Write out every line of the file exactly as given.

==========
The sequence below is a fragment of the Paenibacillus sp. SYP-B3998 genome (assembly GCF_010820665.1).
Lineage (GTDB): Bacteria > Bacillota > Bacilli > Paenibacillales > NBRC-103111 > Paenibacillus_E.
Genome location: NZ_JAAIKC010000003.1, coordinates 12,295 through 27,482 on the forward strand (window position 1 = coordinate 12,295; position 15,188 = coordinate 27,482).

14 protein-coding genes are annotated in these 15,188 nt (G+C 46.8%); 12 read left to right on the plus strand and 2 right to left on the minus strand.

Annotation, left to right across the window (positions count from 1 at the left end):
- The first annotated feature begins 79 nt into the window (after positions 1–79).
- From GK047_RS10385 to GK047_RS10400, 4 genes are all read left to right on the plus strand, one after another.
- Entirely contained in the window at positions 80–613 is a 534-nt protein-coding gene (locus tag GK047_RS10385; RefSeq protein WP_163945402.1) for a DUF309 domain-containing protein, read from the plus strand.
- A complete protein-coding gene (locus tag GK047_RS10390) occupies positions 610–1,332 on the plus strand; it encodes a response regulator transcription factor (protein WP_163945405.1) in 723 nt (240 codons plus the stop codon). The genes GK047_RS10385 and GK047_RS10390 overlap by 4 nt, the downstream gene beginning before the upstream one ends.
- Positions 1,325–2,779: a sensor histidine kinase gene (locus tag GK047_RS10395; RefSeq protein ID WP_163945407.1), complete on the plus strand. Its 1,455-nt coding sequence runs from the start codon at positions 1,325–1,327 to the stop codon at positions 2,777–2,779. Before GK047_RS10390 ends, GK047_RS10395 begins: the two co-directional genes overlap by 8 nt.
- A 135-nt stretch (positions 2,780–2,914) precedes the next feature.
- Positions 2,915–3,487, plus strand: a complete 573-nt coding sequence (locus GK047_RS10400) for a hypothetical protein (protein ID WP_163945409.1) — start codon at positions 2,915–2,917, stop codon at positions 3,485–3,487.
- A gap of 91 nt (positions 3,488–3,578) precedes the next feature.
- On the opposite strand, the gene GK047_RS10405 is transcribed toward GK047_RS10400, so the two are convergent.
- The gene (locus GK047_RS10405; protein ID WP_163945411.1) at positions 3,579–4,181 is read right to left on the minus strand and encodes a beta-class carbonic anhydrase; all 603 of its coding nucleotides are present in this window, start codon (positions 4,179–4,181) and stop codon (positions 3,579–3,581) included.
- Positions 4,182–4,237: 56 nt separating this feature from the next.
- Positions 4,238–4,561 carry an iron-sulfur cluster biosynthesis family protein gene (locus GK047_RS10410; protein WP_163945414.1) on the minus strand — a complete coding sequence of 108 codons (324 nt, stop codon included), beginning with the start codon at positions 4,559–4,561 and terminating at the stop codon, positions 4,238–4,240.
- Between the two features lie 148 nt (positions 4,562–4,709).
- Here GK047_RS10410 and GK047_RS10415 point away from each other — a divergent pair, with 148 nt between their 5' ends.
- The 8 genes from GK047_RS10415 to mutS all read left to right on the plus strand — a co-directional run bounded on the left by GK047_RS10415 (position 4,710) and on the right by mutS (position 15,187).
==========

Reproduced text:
The sequence below is a fragment of the Paenibacillus sp. SYP-B3998 genome (assembly GCF_010820665.1).
Lineage (GTDB): Bacteria > Bacillota > Bacilli > Paenibacillales > NBRC-103111 > Paenibacillus_E.
Genome location: NZ_JAAIKC010000003.1, coordinates 12,295 through 27,482 on the forward strand (window position 1 = coordinate 12,295; position 15,188 = coordinate 27,482).

14 protein-coding genes are annotated in these 15,188 nt (G+C 46.8%); 12 read left to right on the plus strand and 2 right to left on the minus strand.

Annotation, left to right across the window (positions count from 1 at the left end):
- The first annotated feature begins 79 nt into the window (after positions 1–79).
- From GK047_RS10385 to GK047_RS10400, 4 genes are all read left to right on the plus strand, one after another.
- Entirely contained in the window at positions 80–613 is a 534-nt protein-coding gene (locus tag GK047_RS10385; RefSeq protein WP_163945402.1) for a DUF309 domain-containing protein, read from the plus strand.
- A complete protein-coding gene (locus tag GK047_RS10390) occupies positions 610–1,332 on the plus strand; it encodes a response regulator transcription factor (protein WP_163945405.1) in 723 nt (240 codons plus the stop codon). The genes GK047_RS10385 and GK047_RS10390 overlap by 4 nt, the downstream gene beginning before the upstream one ends.
- Positions 1,325–2,779: a sensor histidine kinase gene (locus tag GK047_RS10395; RefSeq protein ID WP_163945407.1), complete on the plus strand. Its 1,455-nt coding sequence runs from the start codon at positions 1,325–1,327 to the stop codon at positions 2,777–2,779. Before GK047_RS10390 ends, GK047_RS10395 begins: the two co-directional genes overlap by 8 nt.
- A 135-nt stretch (positions 2,780–2,914) precedes the next feature.
- Positions 2,915–3,487, plus strand: a complete 573-nt coding sequence (locus GK047_RS10400) for a hypothetical protein (protein ID WP_163945409.1) — start codon at positions 2,915–2,917, stop codon at positions 3,485–3,487.
- A gap of 91 nt (positions 3,488–3,578) precedes the next feature.
- On the opposite strand, the gene GK047_RS10405 is transcribed toward GK047_RS10400, so the two are convergent.
- The gene (locus GK047_RS10405; protein ID WP_163945411.1) at positions 3,579–4,181 is read right to left on the minus strand and encodes a beta-class carbonic anhydrase; all 603 of its coding nucleotides are present in this window, start codon (positions 4,179–4,181) and stop codon (positions 3,579–3,581) included.
- Positions 4,182–4,237: 56 nt separating this feature from the next.
- Positions 4,238–4,561 carry an iron-sulfur cluster biosynthesis family protein gene (locus GK047_RS10410; protein WP_163945414.1) on the minus strand — a complete coding sequence of 108 codons (324 nt, stop codon included), beginning with the start codon at positions 4,559–4,561 and terminating at the stop codon, positions 4,238–4,240.
- Between the two features lie 148 nt (positions 4,562–4,709).
- Here GK047_RS10410 and GK047_RS10415 point away from each other — a divergent pair, with 148 nt between their 5' ends.
- The 8 genes from GK047_RS10415 to mutS all read left to right on the plus strand — a co-directional run bounded on the left by GK047_RS10415 (position 4,710) and on the right by mutS (position 15,187).